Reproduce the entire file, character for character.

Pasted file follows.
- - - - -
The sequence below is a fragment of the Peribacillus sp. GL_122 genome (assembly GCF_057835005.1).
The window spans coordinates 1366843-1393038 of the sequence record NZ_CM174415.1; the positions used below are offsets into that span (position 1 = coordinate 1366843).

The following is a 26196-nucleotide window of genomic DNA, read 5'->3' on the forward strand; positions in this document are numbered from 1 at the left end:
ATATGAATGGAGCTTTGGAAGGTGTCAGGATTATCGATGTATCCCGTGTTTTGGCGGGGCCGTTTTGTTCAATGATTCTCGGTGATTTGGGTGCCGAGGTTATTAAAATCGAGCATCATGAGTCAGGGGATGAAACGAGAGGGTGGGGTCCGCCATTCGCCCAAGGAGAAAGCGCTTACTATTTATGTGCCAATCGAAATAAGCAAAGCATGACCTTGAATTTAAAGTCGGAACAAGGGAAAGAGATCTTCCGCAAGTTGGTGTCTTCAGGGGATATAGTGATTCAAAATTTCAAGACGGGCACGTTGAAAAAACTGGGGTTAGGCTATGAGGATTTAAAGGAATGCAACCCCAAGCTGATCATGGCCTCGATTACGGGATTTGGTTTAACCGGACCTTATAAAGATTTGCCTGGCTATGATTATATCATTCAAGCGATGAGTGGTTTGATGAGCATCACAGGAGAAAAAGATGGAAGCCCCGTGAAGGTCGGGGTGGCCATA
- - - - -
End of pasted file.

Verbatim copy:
The sequence below is a fragment of the Peribacillus sp. GL_122 genome (assembly GCF_057835005.1).
The window spans coordinates 1366843-1393038 of the sequence record NZ_CM174415.1; the positions used below are offsets into that span (position 1 = coordinate 1366843).

The following is a 26196-nucleotide window of genomic DNA, read 5'->3' on the forward strand; positions in this document are numbered from 1 at the left end:
ATATGAATGGAGCTTTGGAAGGTGTCAGGATTATCGATGTATCCCGTGTTTTGGCGGGGCCGTTTTGTTCAATGATTCTCGGTGATTTGGGTGCCGAGGTTATTAAAATCGAGCATCATGAGTCAGGGGATGAAACGAGAGGGTGGGGTCCGCCATTCGCCCAAGGAGAAAGCGCTTACTATTTATGTGCCAATCGAAATAAGCAAAGCATGACCTTGAATTTAAAGTCGGAACAAGGGAAAGAGATCTTCCGCAAGTTGGTGTCTTCAGGGGATATAGTGATTCAAAATTTCAAGACGGGCACGTTGAAAAAACTGGGGTTAGGCTATGAGGATTTAAAGGAATGCAACCCCAAGCTGATCATGGCCTCGATTACGGGATTTGGTTTAACCGGACCTTATAAAGATTTGCCTGGCTATGATTATATCATTCAAGCGATGAGTGGTTTGATGAGCATCACAGGAGAAAAAGATGGAAGCCCCGTGAAGGTCGGGGTGGCCATA